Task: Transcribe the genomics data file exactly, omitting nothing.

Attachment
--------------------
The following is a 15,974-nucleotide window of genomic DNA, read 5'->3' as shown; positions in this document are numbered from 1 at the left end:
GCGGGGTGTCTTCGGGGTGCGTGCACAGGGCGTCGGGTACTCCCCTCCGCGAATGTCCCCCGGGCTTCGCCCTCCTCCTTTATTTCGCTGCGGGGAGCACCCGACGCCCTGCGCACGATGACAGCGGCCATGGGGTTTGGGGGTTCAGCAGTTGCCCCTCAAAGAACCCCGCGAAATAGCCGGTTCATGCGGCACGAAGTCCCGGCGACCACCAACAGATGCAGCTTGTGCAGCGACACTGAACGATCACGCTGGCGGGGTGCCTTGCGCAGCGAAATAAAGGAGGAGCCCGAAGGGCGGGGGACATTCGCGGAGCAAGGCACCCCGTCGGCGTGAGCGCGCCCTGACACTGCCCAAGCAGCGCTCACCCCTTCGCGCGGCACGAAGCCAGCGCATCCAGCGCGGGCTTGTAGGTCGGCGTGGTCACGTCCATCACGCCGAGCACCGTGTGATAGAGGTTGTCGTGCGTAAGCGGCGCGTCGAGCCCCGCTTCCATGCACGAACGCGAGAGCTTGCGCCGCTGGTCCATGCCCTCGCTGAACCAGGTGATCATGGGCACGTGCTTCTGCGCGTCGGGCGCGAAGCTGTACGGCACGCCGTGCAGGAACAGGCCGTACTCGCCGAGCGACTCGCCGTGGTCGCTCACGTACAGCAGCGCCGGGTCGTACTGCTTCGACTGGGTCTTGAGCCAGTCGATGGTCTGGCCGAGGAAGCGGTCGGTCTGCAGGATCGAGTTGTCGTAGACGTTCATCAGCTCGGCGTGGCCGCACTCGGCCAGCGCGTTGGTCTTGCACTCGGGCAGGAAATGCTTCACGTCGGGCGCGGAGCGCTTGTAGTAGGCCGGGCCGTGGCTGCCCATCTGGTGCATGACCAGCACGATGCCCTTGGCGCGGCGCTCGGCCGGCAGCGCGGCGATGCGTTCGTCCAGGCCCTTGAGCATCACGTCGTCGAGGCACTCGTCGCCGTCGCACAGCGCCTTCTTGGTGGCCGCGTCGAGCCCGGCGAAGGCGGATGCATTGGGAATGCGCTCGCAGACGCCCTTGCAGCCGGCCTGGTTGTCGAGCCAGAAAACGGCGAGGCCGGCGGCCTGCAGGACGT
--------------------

The following is a 15,974-nucleotide window of genomic DNA, read 5'->3' as shown; positions in this document are numbered from 1 at the left end:
GCGGGGTGTCTTCGGGGTGCGTGCACAGGGCGTCGGGTACTCCCCTCCGCGAATGTCCCCCGGGCTTCGCCCTCCTCCTTTATTTCGCTGCGGGGAGCACCCGACGCCCTGCGCACGATGACAGCGGCCATGGGGTTTGGGGGTTCAGCAGTTGCCCCTCAAAGAACCCCGCGAAATAGCCGGTTCATGCGGCACGAAGTCCCGGCGACCACCAACAGATGCAGCTTGTGCAGCGACACTGAACGATCACGCTGGCGGGGTGCCTTGCGCAGCGAAATAAAGGAGGAGCCCGAAGGGCGGGGGACATTCGCGGAGCAAGGCACCCCGTCGGCGTGAGCGCGCCCTGACACTGCCCAAGCAGCGCTCACCCCTTCGCGCGGCACGAAGCCAGCGCATCCAGCGCGGGCTTGTAGGTCGGCGTGGTCACGTCCATCACGCCGAGCACCGTGTGATAGAGGTTGTCGTGCGTAAGCGGCGCGTCGAGCCCCGCTTCCATGCACGAACGCGAGAGCTTGCGCCGCTGGTCCATGCCCTCGCTGAACCAGGTGATCATGGGCACGTGCTTCTGCGCGTCGGGCGCGAAGCTGTACGGCACGCCGTGCAGGAACAGGCCGTACTCGCCGAGCGACTCGCCGTGGTCGCTCACGTACAGCAGCGCCGGGTCGTACTGCTTCGACTGGGTCTTGAGCCAGTCGATGGTCTGGCCGAGGAAGCGGTCGGTCTGCAGGATCGAGTTGTCGTAGACGTTCATCAGCTCGGCGTGGCCGCACTCGGCCAGCGCGTTGGTCTTGCACTCGGGCAGGAAATGCTTCACGTCGGGCGCGGAGCGCTTGTAGTAGGCCGGGCCGTGGCTGCCCATCTGGTGCATGACCAGCACGATGCCCTTGGCGCGGCGCTCGGCCGGCAGCGCGGCGATGCGTTCGTCCAGGCCCTTGAGCATCACGTCGTCGAGGCACTCGTCGCCGTCGCACAGCGCCTTCTTGGTGGCCGCGTCGAGCCCGGCGAAGGCGGATGCATTGGGAATGCGCTCGCAGACGCCCTTGCAGCCGGCCTGGTTGTCGAGCCAGAAAACGGCGAGGCCGGCGGCCTGCAGGACGT